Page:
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Blinken Visits Afghanistan After Biden Announces Troop Withdrawal

Abdullah Abdullah (center), chairman of the High Council for National Reconciliation, accompanies U.S. Secretary of State Antony Blinken at the Sapidar Palace in Kabul, Afghanistan, on Thursday.
Sapidar Palace via AP
Abdullah Abdullah (center), chairman of the High Council for National Reconciliation, accompanies U.S. Secretary of State Antony Blinken at the Sapidar Palace in Kabul, Afghanistan, on Thursday.

Updated April 15, 2021 at 1:41 PM ET

U.S. Secretary of State Antony Blinken arrived in Kabul on Thursday in an unannounced visit that comes just a day after President Biden announced he has decided to withdraw all U.S. troops from Afghanistan, ending America's longest conflict.

Blinken told Afghan President Ashraf Ghani that he intended to "demonstrate with my visit the ongoing commitment of the United States to the Islamic Republic and the people of Afghanistan."

"The partnership is changing, but the partnership is enduring," Blinken said.

Ghani replied: "We respect the decision and are adjusting our priorities."

On Wednesday, Biden announced that the remaining 2,500 U.S. troops would be coming home by Sept. 11, the 20th anniversary of the terrorist attacks that sparked a U.S. invasion of Afghanistan.

The withdrawal would fulfill a deal the Trump administration struck with the Taliban last year — although that agreement pledged a full pullout of U.S. troops by May 1.

Biden has said that a continued military presence in Afghanistan is no longer sustainable. The war there has claimed the lives of more than 2,300 U.S. troops, and more than 100,000 Afghan civilians have been either killed or wounded in the conflict in the past decade.

Blinken arrived in the Afghan capital as NATO announced it would follow the U.S. lead and withdraw its roughly 7,000 troops from Afghanistan within a few months.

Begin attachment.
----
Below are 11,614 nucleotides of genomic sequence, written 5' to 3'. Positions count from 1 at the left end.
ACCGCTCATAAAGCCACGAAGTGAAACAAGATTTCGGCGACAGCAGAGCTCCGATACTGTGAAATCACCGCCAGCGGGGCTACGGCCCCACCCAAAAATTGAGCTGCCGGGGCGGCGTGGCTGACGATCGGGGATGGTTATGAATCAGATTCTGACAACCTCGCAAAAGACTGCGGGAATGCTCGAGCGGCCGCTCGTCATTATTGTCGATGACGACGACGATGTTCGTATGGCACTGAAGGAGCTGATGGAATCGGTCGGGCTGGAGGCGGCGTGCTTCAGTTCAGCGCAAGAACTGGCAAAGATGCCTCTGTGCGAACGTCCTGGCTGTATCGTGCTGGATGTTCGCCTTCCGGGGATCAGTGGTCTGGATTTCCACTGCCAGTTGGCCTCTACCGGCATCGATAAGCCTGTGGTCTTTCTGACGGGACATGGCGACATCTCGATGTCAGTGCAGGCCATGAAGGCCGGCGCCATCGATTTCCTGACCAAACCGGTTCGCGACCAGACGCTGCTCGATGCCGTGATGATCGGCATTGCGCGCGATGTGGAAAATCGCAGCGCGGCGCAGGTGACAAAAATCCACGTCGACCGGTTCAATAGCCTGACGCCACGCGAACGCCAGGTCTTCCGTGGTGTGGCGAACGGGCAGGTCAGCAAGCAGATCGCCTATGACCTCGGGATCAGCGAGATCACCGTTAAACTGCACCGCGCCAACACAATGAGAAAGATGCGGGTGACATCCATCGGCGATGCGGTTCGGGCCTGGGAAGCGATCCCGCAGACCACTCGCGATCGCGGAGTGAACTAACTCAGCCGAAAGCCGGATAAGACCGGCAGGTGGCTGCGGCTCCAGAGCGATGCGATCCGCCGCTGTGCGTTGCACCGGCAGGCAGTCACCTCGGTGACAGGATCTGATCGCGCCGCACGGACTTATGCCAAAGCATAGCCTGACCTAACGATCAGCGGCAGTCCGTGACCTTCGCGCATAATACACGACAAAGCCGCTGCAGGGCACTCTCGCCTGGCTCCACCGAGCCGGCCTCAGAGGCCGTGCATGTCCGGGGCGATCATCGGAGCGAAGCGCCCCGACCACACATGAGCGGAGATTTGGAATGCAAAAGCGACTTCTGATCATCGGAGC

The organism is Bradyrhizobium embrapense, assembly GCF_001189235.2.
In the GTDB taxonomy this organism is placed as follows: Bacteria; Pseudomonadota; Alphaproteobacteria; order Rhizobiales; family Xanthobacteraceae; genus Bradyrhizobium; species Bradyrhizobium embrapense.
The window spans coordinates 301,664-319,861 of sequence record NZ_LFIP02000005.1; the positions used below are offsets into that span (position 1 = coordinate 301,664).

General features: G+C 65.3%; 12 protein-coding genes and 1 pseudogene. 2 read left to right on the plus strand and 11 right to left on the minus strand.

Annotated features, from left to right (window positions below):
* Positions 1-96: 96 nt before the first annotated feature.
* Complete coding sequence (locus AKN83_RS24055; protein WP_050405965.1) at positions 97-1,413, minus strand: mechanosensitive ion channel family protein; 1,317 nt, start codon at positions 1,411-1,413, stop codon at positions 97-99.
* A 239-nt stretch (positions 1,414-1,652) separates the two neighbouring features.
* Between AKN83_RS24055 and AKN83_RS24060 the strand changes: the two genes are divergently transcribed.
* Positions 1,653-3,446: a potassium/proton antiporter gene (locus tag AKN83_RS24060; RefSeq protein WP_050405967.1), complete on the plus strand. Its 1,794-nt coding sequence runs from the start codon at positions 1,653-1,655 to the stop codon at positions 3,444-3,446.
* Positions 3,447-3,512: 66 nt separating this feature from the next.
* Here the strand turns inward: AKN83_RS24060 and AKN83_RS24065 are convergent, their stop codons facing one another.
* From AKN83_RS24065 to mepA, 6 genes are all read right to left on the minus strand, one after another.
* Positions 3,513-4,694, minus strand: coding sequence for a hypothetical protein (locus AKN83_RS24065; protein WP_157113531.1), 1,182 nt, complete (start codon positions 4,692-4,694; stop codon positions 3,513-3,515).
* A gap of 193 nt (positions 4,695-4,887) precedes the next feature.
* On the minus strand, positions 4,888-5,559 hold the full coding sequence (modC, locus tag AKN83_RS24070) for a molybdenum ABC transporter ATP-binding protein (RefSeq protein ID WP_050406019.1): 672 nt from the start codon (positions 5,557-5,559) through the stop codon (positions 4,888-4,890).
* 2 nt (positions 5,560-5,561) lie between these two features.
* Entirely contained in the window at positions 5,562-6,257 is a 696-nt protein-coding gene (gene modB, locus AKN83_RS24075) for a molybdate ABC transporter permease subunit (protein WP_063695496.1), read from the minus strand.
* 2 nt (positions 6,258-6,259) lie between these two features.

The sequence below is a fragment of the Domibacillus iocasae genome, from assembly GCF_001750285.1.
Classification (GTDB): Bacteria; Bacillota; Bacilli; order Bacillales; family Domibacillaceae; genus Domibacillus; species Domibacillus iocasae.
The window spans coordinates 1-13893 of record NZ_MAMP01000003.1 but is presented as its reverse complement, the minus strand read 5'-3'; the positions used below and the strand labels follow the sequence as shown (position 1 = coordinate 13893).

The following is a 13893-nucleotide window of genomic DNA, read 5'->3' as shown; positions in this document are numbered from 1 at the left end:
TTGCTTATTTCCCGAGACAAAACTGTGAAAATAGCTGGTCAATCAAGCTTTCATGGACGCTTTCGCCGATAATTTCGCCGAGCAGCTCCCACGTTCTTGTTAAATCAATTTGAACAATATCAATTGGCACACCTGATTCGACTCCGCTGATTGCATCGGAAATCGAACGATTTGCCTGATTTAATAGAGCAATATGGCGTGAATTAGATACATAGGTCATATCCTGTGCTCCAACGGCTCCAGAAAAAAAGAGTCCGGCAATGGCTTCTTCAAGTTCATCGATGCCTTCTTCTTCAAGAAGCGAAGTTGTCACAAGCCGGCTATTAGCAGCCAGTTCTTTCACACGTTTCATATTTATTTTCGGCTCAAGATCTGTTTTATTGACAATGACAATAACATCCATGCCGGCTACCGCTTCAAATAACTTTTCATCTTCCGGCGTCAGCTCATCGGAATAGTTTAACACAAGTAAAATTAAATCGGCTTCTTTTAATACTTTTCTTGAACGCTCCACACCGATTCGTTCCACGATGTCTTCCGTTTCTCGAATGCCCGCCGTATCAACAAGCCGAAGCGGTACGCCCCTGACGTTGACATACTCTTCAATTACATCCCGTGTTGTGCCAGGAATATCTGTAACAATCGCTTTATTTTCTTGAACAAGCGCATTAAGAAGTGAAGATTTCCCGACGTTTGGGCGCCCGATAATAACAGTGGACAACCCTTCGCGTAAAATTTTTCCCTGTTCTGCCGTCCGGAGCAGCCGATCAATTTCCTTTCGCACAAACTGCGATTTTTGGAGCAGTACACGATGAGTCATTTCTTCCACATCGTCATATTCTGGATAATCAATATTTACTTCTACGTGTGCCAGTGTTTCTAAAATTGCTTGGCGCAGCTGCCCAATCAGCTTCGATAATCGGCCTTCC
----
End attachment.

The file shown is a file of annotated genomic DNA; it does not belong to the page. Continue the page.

"After years of saying that we would leave militarily, at some point, that time has come," Blinken said at a news conference at the U.S. Embassy in Kabul. "But even when our troops come home, our partnership with Afghanistan will continue, our security partnership will endure."

Even so, he issued a warning to the Taliban. "If as our forces are withdrawing the Taliban were to attack them, it would be met with a very forceful response," he said.

He said the U.S. will continue to support Afghanistan in its fight against Islamist insurgents and "to support civil society, and to advocate for equal rights for women, including their meaningful participation in the ongoing negotiations, and their equal representation throughout society."

"We'll maintain the American tradition of providing humanitarian assistance for those most in need, including women, girls and refugees," he said.

A State Department readout of Blinken's meeting with Abdullah Abdullah, a former Afghan foreign minister who now serves as national reconciliation chairman, said the two "discussed the importance of continuing to work toward a negotiated political settlement and permanent and comprehensive ceasefire."

Blinken committed to providing the country with a full "diplomatic, economic, and humanitarian toolkit to support the future the Afghan people want, including the gains made by Afghan women," it said.

At a briefing Thursday afternoon, White House press secretary Jen Psaki said the U.S. "will retain assets in the region."

"We believe we have the means to keep our eyes" on the situation in Afghanistan, even "without having a footprint on the ground," she said.

In recent months, Taliban militantshave launched a wave of targeted killings against influential Afghans, including journalists, human rights activists, judicial workers, doctors and clerics. The killings began escalating in September amid peace talks that began between the Afghan government and the Taliban.

Copyright 2021 NPR. To see more, visit https://www.npr.org.

Scott Neuman is a reporter and editor, working mainly on breaking news for NPR's digital and radio platforms.

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